Apostrophe Rules

how to use apostrophes

Apostrophes in English serve two basic functions; they show possession, and they indicate that letters have been removed from the original words in the process of forming a contraction.

Apostrophe Rules for Possessives

When the possessor is single:
Use an apostrophe + s ('s) to show that one person/thing owns or is a member of something.

examples: Maria's ballet class, Maria's cats, Jack's car, James's dog, James's sports teams or James' dog, James' sport teams

It makes no difference whether the item owned is singular or plural. We use "Maria's" to say that the ballet class (singular) is hers and that the cats (plural) are hers. Even if the name ends in "s", it is still correct to add an apostrophe + s ('s) to create the possessive form. It is also acceptable to add only an apostrophe to the end of singular nouns that end in "s" to make them possessive. In this case, that means " James’ " would have the same meaning as " James’s ".

When the possessors are plural:
Use an apostrophe after the "s" at the end of a plural noun to show possession.

examples: the parents' bedroom, the girls' skirts

It is not necessary to add another "s" to the end of a plural noun.

Irregular nouns
If a plural noun doesn't end in "s" (children, feet, mice, teeth, women...), add an " 's " to create the possessive form.

examples: the children's rooms, the teeth's roots

correct: three children's toys (children + apostrophe + s)
incorrect: three childrens' toys
The plural is children, not childrens.

Remember, a possessive noun needs an apostrophe and an "s" at the end. If there’s already an "s" there, you can just add the apostrophe. If there's no "s", you have to add both - first the apostrophe, and then the "s".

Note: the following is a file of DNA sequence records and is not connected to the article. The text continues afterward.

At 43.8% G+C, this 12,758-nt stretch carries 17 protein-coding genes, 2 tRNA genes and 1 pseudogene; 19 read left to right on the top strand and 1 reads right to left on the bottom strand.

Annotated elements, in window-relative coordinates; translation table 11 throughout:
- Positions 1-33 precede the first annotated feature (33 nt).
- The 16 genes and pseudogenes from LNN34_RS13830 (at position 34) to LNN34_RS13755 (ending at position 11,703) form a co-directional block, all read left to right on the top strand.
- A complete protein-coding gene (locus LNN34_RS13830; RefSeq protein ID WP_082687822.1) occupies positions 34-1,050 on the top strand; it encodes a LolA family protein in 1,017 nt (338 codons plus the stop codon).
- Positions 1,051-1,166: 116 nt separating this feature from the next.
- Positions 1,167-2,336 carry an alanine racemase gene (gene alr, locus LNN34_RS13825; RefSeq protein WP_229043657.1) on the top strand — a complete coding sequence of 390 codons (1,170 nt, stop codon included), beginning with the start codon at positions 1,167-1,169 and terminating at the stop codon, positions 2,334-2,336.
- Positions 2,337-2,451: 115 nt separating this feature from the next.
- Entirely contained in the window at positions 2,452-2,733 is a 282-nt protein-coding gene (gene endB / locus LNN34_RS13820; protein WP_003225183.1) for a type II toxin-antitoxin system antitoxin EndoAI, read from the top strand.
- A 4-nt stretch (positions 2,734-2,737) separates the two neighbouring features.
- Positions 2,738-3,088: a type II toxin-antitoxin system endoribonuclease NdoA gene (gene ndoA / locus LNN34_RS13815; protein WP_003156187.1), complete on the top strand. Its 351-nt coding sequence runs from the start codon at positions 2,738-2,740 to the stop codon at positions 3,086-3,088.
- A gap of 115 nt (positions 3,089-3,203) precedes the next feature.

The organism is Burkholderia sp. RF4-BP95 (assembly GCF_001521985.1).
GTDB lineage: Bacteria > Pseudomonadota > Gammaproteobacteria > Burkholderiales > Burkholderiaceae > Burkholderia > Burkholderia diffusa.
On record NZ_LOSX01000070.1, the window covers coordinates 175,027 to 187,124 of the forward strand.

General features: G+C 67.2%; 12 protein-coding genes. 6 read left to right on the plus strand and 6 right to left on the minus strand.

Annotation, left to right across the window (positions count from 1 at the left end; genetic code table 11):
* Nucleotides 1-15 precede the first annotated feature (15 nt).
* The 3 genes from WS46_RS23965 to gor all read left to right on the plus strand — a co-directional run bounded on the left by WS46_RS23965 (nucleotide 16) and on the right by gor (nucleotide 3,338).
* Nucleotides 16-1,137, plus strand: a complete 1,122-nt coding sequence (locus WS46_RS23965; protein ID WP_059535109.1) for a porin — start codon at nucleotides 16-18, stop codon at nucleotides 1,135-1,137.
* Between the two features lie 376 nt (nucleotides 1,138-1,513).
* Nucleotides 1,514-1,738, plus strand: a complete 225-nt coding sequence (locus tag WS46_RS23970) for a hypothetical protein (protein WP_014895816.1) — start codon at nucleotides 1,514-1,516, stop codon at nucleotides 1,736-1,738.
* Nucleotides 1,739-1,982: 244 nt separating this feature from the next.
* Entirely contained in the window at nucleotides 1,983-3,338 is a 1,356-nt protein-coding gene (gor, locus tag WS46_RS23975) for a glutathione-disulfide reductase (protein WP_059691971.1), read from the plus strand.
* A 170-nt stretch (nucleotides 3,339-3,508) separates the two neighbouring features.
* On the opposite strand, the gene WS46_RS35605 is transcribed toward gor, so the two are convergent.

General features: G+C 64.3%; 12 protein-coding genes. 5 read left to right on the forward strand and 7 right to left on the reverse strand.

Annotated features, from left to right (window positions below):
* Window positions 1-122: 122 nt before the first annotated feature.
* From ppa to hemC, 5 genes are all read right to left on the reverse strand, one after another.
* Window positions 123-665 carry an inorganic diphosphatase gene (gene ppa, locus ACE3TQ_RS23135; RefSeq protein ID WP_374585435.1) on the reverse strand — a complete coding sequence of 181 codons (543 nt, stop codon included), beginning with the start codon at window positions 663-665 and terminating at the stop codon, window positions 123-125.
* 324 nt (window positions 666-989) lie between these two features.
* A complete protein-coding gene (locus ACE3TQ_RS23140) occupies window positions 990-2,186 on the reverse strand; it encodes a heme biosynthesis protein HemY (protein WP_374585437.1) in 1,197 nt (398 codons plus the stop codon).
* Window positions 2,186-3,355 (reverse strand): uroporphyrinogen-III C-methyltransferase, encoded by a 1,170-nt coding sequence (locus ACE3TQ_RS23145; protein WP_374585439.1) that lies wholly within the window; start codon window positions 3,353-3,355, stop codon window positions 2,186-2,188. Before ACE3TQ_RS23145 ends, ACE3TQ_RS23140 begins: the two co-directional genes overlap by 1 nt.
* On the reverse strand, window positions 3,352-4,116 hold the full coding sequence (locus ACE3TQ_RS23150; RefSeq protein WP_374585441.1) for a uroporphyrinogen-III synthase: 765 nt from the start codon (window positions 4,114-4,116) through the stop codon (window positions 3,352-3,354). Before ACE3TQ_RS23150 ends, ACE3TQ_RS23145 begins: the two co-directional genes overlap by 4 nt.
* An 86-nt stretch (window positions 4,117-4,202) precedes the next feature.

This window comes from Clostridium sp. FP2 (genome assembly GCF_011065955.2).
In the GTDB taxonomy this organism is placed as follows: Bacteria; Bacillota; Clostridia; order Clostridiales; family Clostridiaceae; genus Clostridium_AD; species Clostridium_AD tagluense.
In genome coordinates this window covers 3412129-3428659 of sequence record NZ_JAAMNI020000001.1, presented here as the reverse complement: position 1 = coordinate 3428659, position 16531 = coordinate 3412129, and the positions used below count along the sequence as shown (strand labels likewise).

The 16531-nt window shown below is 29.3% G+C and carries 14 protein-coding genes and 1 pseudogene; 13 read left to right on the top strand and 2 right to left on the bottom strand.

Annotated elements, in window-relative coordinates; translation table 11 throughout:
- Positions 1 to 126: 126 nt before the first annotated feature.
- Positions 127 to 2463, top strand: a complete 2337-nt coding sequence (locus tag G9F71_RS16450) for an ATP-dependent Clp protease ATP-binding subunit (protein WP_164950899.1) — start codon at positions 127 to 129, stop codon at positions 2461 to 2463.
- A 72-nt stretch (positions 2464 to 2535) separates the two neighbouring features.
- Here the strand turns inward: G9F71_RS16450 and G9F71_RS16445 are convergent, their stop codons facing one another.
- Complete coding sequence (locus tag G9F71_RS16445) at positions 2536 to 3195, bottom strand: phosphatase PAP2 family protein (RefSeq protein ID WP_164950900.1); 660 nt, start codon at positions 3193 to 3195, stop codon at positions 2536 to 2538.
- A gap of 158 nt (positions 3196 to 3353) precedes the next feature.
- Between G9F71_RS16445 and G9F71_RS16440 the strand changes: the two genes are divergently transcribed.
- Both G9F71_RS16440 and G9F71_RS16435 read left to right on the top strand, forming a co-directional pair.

Possessive Plurals of Proper Names Ending in "s"
Things can get really confusing with the possessive plurals of proper names ending in "s", such as Hastings.
If you're the guest of the Ford family—the Fords—you're the Fords' guest (Ford + s + apostrophe). But what if it's the Hastings family? Most would call them the "Hastings." But that would refer to a family named "Hasting." If someone's name ends in s, we must add -es for the plural. The plural of Hastings is Hastingses.

To show possession, add an apostrophe.

correct: the Hastingses' dog (Hastings + es + apostrophe)
incorrect: the Hastings' dog

Compound Noun
With a singular compound noun (for example, mother-in-law), show possession with an apostrophe + s at the end of the word.

example: my mother-in-law's cat

If the compound noun (e.g., brother-in-law) is to be made plural, form the plural first (brothers-in-law), and then use the apostrophe + s.

example: my two brothers-in-law's kids

Plural Possessors- Joint or Separate Possession
If two people possess the same item, put the apostrophe + s after the second name only.

example: Jack and Monica's home

However, if one of the joint owners is written as a pronoun, use the possessive form for both.

examples: Monica's and my home, his and Monica's home

In cases of separate rather than joint possession, use the possessive form for both.

examples: Jack's and Monica's homes are both beautiful.
They don't own the homes jointly.

Jack and Monica's homes are both beautiful.
The homes belong to both of them.

Apostrophe Rule for Contractions

When you combine two words to make a contraction, you will always take out some letters. In their place, use an apostrophe. The one exception to this rule is the contraction "won’t", which is "will + not."

they + have = they’ve; are + not = aren’t; they + will = they’ll

Common Contractions
are not aren't
cannot can't
could not couldn't
did not didn't
does not doesn't
had not hadn't
has not hasn't
have not haven't
he had; he would he’d
he will; he shall he'll
he is; he has he's
I had; I would I'd
I will; I shall I'll
I am I'm
I have I've
is not isn't
let us let's
might not mightn't
shall not shan't
she had; she would she'd
she is; she has she's
should not shouldn't
that is; that has that's
there is; there has there's
they had; they would they'd
they will; they shall they'll
they are they're
we had; we would we'd
we are we're
we have we've
were not weren't
what will; what shall what'll
what are what're
what is; what has what's
what have what've
where is; where has where's
who had; who would who'd
who will; who shall who'll
who are who're
who is; who has who's
who have who've
will not won't
would not wouldn't
you had; you would you'd
you will; you shall you'll
you are you're
you have you've

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